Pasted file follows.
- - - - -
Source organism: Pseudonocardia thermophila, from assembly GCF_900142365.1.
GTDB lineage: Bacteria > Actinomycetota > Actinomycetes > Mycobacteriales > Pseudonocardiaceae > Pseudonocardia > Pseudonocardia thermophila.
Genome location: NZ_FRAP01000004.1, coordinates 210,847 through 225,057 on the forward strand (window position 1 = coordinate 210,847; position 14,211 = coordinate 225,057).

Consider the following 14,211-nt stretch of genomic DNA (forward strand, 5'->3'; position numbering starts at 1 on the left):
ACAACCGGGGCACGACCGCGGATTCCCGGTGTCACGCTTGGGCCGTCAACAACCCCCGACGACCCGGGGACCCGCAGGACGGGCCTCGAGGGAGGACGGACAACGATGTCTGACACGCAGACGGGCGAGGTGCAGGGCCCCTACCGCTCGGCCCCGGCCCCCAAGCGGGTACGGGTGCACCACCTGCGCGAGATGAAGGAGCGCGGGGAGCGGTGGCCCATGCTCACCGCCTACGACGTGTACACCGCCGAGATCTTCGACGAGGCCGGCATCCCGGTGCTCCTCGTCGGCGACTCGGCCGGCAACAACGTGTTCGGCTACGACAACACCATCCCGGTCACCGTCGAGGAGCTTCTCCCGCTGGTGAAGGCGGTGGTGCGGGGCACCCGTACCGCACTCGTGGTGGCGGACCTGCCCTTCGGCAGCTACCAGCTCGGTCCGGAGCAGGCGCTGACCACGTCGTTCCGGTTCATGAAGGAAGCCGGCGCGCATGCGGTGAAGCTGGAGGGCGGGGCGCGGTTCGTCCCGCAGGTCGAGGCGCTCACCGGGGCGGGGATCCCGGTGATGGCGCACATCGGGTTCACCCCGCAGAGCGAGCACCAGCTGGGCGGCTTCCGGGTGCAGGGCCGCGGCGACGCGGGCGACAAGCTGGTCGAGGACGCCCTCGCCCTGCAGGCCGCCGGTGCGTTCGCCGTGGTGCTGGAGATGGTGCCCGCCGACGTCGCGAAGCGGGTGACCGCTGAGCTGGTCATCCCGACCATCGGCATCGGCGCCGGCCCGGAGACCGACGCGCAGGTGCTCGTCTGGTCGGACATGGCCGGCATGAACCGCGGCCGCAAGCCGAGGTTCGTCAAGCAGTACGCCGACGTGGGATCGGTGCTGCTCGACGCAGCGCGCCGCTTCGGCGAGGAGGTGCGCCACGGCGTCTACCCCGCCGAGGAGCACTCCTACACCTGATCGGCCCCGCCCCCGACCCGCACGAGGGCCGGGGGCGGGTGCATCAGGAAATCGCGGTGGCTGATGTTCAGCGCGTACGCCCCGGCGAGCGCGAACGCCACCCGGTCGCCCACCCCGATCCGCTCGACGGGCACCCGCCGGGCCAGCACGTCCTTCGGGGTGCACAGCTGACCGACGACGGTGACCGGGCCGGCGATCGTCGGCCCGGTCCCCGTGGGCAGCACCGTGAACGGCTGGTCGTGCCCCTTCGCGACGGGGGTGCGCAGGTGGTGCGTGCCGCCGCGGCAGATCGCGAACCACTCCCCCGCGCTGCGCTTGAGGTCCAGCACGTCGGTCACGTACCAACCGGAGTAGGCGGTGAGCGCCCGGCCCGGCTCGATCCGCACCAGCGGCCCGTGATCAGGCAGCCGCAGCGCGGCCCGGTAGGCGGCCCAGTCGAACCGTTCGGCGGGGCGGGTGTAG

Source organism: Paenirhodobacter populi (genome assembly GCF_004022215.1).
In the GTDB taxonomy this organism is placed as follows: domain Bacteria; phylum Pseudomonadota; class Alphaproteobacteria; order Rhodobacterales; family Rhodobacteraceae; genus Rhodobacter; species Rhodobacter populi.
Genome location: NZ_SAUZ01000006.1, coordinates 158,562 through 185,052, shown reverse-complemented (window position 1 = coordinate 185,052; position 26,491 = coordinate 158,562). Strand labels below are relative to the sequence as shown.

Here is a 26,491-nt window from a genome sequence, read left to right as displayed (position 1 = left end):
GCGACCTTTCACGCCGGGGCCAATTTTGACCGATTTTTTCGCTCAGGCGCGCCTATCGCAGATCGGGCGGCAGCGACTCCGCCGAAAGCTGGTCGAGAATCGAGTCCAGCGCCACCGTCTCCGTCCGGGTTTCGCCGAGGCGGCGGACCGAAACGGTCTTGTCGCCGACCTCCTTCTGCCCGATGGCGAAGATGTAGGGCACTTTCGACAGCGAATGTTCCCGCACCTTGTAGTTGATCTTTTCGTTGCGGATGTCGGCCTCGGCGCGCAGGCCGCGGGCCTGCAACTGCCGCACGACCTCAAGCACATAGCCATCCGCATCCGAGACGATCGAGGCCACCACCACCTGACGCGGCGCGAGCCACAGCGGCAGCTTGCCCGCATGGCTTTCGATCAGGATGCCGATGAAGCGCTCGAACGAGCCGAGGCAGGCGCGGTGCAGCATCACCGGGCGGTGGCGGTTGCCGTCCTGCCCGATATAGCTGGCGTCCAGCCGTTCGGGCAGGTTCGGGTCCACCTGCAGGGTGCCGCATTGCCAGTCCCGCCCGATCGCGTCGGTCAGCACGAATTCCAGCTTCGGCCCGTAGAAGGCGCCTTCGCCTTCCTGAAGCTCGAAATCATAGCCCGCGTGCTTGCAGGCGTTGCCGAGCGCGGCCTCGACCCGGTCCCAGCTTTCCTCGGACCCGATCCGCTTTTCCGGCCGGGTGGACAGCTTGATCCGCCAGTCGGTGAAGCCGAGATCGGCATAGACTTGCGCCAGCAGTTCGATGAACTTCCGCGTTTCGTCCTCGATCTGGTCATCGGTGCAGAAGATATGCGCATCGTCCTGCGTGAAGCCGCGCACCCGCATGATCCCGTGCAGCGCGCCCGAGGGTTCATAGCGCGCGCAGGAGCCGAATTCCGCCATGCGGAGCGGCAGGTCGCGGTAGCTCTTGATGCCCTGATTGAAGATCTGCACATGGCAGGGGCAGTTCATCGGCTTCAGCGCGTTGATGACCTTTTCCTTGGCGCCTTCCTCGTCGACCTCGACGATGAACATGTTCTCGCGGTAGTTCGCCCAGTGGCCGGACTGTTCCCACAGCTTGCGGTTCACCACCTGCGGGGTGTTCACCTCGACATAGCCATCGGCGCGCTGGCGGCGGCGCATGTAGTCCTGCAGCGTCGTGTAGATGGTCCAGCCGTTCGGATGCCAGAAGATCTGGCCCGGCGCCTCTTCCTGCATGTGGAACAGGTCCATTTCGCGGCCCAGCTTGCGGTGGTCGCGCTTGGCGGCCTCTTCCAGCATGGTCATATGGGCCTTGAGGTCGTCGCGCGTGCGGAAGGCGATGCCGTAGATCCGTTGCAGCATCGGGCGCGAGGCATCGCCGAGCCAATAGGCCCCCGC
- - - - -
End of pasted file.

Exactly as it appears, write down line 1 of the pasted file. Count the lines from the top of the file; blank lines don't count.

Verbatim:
Source organism: Pseudonocardia thermophila, from assembly GCF_900142365.1.